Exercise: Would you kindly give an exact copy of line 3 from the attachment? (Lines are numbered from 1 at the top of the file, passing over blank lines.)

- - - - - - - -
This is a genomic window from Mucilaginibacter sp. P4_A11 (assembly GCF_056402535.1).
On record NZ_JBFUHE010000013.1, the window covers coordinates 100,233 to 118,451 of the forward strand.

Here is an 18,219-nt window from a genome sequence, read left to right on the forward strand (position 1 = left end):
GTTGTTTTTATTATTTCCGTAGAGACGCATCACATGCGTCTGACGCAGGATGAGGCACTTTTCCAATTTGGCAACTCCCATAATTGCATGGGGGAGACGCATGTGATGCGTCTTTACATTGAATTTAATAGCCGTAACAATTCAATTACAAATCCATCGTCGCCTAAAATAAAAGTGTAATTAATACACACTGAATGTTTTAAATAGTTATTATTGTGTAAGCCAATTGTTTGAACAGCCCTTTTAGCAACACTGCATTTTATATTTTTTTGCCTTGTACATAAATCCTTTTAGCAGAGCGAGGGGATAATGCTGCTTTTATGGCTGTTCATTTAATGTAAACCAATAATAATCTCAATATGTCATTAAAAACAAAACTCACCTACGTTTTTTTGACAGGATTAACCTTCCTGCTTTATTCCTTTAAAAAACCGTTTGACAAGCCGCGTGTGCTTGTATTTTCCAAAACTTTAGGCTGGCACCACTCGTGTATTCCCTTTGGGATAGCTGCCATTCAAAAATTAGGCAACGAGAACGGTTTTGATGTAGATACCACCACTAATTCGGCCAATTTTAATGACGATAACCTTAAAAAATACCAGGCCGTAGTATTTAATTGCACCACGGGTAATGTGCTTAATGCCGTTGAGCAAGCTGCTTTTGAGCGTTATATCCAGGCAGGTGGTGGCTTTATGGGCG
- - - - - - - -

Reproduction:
Here is an 18,219-nt window from a genome sequence, read left to right on the forward strand (position 1 = left end):